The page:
Often, when writer’s block stymies me, I seek assistance from Random Word Generator. I’ll treat whatever it coughs up like an item in a vocabulary quiz, and force myself to incorporate it into the prose I’m (not) writing, and then next thing I know ideas are flowing again.
I’ve learned quickly, though, that this practice is most effective when I use the advanced Random Word Generator (Plus). This version not only doles out pretty much every part of speech, it also allows the user to set a level of complexity, from “very common” to “obscure.” Admittedly, a brain teaser like “quinquennial” probably won’t make it into my finished document — unless my subject is something that only occurs every five years — but trying to shoehorn it in to a draft engages my thought processes on a more complex level.
I mention this because I have a lot of trouble distinguishing between bands with names composed of common or very common elements, as opposed to those who favor the more esoteric corners of the lexicon. Black Eyes, Black Flag, Black Kids, Black Keys, Black Lips… they all start to run together in my brain after a while. I’ve been devouring pop music my whole life, and there are a lot of band names kicking around my addled noggin. Give me a little help with the sorting process, people!
I’m not sure how the Random Word Generator classifies the word “loaf.” But on those rare instances when it pops up a record jacket or on a poster, I take notice. I’m not saying Meat Loaf or Archers of Loaf are inherently better musicians because of their monikers, but my mental filters respond to them much faster than one more group with Wolf or White or Snake or Skull in its handle.
All of which is a longwinded explanation for why I’ve been curious for ages about Renaldo & the Loaf. How can you forget a name like that? I can’t. I’ve been stumbling across it from time to time since the mid-’80s, usually in relation to The Residents and Tuxudemoon and other outré bands who, like Renaldo & the Loaf, recorded for San Francisco’s Ralph Records imprint. But I’d never, ever heard their music. So finally, based on exactly those two bits of data — a record label with a strong track record, and that unshakeable name — I splurged and picked up a second-hand copy of R&TL’s 1981 debut Songs For Swinging Larvae.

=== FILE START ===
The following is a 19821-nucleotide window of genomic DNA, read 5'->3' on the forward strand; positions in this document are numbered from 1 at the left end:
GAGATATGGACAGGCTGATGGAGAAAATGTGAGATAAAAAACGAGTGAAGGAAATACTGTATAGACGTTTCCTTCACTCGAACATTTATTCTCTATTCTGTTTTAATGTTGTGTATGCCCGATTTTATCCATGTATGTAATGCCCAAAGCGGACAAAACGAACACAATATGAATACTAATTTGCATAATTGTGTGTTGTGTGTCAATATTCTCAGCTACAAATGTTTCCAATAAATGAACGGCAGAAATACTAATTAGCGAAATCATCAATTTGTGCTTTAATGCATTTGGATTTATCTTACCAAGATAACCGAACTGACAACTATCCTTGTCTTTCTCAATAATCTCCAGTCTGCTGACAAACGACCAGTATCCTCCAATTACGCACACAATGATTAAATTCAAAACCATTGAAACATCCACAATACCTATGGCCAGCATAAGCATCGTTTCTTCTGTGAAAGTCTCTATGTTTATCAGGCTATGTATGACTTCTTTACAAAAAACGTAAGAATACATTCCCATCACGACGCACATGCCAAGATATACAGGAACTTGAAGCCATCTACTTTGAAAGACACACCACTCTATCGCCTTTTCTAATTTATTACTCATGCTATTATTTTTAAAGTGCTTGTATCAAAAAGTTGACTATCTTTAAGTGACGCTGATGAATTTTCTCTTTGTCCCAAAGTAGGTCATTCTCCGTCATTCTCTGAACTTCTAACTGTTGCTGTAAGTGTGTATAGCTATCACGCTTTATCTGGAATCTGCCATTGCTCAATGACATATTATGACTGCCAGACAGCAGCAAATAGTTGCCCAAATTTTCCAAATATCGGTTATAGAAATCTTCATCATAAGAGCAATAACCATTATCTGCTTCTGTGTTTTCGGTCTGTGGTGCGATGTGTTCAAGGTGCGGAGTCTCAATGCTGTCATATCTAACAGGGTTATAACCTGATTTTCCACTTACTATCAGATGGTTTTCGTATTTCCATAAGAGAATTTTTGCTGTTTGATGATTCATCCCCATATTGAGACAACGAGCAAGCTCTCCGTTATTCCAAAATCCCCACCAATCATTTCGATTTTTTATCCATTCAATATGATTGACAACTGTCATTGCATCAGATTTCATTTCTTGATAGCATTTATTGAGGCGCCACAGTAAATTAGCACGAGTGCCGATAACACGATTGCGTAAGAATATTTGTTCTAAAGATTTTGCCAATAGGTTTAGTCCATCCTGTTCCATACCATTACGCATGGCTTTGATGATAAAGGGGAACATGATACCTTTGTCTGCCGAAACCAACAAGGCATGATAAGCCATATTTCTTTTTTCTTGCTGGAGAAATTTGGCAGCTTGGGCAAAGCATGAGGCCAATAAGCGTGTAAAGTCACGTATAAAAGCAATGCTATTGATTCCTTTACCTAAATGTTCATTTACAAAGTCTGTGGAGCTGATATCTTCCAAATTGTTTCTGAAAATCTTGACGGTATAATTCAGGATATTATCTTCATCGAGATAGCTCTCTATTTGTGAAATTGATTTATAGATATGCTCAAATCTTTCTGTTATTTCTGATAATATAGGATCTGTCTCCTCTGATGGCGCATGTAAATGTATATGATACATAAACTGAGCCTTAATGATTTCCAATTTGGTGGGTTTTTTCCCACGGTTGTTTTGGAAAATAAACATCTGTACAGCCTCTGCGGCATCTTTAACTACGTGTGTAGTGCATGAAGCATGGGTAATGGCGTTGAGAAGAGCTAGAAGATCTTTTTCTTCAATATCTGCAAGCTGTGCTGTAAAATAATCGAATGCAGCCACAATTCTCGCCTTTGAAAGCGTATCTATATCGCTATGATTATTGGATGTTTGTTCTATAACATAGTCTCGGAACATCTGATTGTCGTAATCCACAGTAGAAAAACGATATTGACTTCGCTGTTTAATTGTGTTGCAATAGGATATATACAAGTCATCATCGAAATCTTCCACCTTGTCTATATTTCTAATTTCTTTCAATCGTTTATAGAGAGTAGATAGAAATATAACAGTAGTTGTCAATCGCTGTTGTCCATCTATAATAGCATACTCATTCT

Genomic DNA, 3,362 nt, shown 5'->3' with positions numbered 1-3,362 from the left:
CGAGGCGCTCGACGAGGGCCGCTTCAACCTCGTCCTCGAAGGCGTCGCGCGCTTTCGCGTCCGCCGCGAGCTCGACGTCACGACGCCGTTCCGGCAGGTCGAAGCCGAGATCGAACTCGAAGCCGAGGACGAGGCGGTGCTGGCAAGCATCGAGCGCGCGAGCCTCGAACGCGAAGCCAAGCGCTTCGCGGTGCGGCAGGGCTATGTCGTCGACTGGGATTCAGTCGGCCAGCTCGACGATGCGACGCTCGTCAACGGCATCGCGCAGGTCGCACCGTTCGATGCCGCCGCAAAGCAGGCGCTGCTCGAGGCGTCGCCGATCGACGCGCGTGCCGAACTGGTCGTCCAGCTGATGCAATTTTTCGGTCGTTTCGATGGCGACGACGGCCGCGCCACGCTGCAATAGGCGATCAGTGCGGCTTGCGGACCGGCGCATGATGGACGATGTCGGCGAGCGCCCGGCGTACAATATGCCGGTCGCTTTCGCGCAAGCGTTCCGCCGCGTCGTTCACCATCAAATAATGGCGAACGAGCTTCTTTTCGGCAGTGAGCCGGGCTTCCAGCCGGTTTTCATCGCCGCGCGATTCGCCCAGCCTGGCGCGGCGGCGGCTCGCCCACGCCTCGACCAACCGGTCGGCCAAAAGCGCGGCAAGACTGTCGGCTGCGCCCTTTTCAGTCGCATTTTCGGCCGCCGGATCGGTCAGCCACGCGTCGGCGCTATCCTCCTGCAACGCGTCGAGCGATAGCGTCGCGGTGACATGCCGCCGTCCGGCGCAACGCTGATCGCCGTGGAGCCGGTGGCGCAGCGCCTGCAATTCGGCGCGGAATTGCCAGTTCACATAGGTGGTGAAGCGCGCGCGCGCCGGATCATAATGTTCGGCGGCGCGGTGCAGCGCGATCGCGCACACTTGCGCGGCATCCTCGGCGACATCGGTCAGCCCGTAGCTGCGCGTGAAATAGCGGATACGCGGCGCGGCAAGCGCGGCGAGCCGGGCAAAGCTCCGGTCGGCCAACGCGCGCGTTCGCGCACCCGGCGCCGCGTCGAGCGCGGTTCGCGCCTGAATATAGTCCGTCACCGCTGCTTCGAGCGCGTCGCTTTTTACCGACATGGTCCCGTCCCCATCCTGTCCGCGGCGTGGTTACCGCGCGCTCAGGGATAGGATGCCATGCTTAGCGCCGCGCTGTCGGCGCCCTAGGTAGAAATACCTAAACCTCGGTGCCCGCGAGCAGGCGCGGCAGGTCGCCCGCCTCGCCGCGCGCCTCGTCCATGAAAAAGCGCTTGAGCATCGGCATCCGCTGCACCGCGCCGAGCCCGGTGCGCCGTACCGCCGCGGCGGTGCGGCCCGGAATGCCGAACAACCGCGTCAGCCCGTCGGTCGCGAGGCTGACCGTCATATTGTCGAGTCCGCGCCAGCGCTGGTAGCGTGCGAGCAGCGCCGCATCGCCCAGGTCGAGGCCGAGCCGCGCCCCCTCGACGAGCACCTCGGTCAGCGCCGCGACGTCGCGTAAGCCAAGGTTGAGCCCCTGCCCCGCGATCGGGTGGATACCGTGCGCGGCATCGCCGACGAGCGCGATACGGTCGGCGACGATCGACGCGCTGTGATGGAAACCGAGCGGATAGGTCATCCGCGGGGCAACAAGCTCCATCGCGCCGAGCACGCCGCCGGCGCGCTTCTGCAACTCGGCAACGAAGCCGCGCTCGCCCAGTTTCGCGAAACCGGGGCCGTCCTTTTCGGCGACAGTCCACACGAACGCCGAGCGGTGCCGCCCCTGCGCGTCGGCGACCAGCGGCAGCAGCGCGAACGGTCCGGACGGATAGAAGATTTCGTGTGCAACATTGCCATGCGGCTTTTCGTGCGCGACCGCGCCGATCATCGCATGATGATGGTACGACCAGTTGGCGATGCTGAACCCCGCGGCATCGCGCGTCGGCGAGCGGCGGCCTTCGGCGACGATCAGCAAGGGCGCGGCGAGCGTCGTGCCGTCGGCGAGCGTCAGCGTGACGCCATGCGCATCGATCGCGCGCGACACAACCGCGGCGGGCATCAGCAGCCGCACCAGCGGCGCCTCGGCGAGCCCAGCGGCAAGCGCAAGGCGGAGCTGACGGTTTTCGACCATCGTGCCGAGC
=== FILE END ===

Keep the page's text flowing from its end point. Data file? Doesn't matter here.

I suspect the angels that turn the wheels of the universe didn’t want me to actually listen to R&TL until I’d reached a certain age. I certainly wasn’t ready for it in the ’80s. No wonder the Residents endorsed these cats: Their music is that far out. And yet, also strangely familiar. Half the songs on Larvae clock in at or under two-and-a-half minutes, like great pop ditties should. But the timbres? Well, according to the credits, the instruments used to make this album include — but are not limited to — mandolin, bouzouki, glockenspiel, clarinet, prepared guitar, and hacksaw blade. There are loops and lots of tape manipulation, especially on the vocals. (The jacket also notes that no synthesizers were used, but that’s the only obvious stylistic trait R&TL share with Queen.)
What does it sound like? Um… hold on… Venomous? No. Diligent? Let’s try again. Suffocating? Definitely not. Apparently the Random Word Generator is stumped, too. Okay, here goes: Songs for Swinging Larvae sounds like how I imagine insects, little green men from outer space, or any other species that “listens” through its antennae or kneecaps, instead of good old fashioned ears, might hear mainstream pop music. There are fleeting hints of old-time jazz and country & western, and distinct melodies and rhythmic hooks, yet the aesthetic they’ve been channeled through is very uncommon. No, make that obscure.
I’ll tell you this much, though. Once you’ve heard Renaldo & The Loaf, you won’t forget them. And you sure as hell won’t ever confuse them with anyone else.
DJ El Toro is the host of the overnight show In Between Sleep & Reason, Wednesday mornings from 1 AM to 6 AM on KEXP 90.3 FM Seattle and kexp.org. His column, Weird At My School, appears every Monday on the KEXP Blog.